Kerry Madden-Lunsford, Author

Kerry Madden

Photo: Manuel Ruiz

Kerry Madden-Lunsford grew up traveling around the South as the daughter of a football coach. Her first novel, Offsides, drew on her experiences, but is not an autobiography.  She is one of the few writers authorized to write a biography of Harper Lee, Up Close: Harper Lee, which made Booklist’s Ten Top Biographies for 2009 for Youth. She divides her time between Los Angeles, where she is a mentor at Antioch University’s MFA program and Alabama, where she’s an Associate Professor of Creative Writing at the University of Alabama-Birmingham.

She was interviewed via email on March 5th, 2015.

Lisa Trahan: What inspired you to become a writer? Have you always wanted to write, or is it something you discovered you wanted to do later on in life?

Kerry Madden-Lunsford: My fourth grade teacher told me I was a good writer. It was the first time a teacher said anything of the sort. They usually said, “Aren’t you a nice, big, tall girl,” or “Don’t you listen well?” or “You must be an alto.”

LT: Your novels are written for the Young Adult category. How did you choose this age group versus younger children or adult fiction?

KML: Actually, I write more “middle grade” novels, ages nine to twelve, though the Harper Lee biography is YA. I don’t know—I just really love that age. I remember it well, and honestly when I started writing for that age, I thought I was writing YA. The books I read growing up—The Secret Garden, A Little Princess, all the Little House books, A Tree Grows in Brooklyn, and even Sarah T: Portrait of a Teenage Alcoholic still inform the way I write today.

LT: Your first novel, Offsides, deals with life as the daughter of a football coach, based loosely on your own experiences. How did moving so often affect your writing? How was it growing up in such a male-oriented field?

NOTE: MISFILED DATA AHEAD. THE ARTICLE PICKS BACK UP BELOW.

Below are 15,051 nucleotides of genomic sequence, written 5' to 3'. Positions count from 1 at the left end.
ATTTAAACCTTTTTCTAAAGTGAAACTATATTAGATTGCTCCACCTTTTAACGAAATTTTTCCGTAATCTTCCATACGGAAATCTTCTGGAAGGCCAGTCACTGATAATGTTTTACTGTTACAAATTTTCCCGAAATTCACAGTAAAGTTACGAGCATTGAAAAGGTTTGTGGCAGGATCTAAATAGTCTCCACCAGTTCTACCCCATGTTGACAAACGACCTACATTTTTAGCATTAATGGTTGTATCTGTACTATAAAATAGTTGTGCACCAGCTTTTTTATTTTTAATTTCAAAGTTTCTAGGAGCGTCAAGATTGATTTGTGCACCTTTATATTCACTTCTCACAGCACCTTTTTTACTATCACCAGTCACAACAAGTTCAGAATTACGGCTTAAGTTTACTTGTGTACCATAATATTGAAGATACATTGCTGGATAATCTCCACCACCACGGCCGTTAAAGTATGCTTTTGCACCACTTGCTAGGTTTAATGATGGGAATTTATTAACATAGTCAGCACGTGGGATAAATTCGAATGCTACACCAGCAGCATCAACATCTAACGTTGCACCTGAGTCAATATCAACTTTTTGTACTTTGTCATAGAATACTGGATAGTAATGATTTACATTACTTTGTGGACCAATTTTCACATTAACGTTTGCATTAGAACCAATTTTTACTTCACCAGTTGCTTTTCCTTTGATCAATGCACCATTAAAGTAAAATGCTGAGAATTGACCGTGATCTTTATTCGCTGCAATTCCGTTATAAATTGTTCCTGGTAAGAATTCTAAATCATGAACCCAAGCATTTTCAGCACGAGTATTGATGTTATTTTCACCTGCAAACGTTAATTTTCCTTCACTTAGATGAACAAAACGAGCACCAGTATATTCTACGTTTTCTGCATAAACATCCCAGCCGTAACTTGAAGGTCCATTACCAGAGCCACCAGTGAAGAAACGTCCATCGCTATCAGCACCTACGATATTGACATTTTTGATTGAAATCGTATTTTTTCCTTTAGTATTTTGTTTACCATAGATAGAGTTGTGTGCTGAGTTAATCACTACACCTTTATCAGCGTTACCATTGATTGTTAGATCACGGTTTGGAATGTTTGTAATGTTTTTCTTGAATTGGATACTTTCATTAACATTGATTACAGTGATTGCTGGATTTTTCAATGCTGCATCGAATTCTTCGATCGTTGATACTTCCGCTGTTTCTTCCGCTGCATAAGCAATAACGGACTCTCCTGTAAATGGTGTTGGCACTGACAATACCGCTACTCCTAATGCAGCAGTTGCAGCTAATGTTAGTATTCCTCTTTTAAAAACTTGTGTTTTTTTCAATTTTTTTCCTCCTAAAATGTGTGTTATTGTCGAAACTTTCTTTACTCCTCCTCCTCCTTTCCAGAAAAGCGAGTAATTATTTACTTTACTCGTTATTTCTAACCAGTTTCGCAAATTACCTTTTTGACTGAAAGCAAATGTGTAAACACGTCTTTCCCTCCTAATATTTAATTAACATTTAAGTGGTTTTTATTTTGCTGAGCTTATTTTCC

KML: Moving so much made me memorize accents and faces, so I could fit into each place, although the Pittsburgh to Knoxville move was the roughest. My father used to say, “You won’t even remember these people. We got football games to win—now get your ass in the car.” I vowed not to forget out of sheer defiance. It wasn’t easy on the gridiron because I wasn’t a jock or a cheerleader, but then I found the theatre department, and it didn’t matter anymore. I’d found my people. Also, the coaches’ wives were my very first storytellers, and they were hilarious and they let me eavesdrop and hang around the kitchen while they made cheese grits, drank gin and tonics, and told great stories. But come to think of it, I have lived in twelve states and then in England and China. I applied to become an exchange student in England and that year changed my life. I also spent my first year of marriage teaching in China, and now I live in two states—Alabama and California. So I would say that moving greatly affected who I am today in a very positive way. I never would have said that as a kid, but now I really love the adventure. I’ve written so deeply about places where I’ve never lived—Maggie Valley, North Carolina, and Monroeville, Alabama—that I feel like I have lived in those places somehow. I’m drawn to the South because of how crazy it can be, but I miss the west too, where we raised our kids.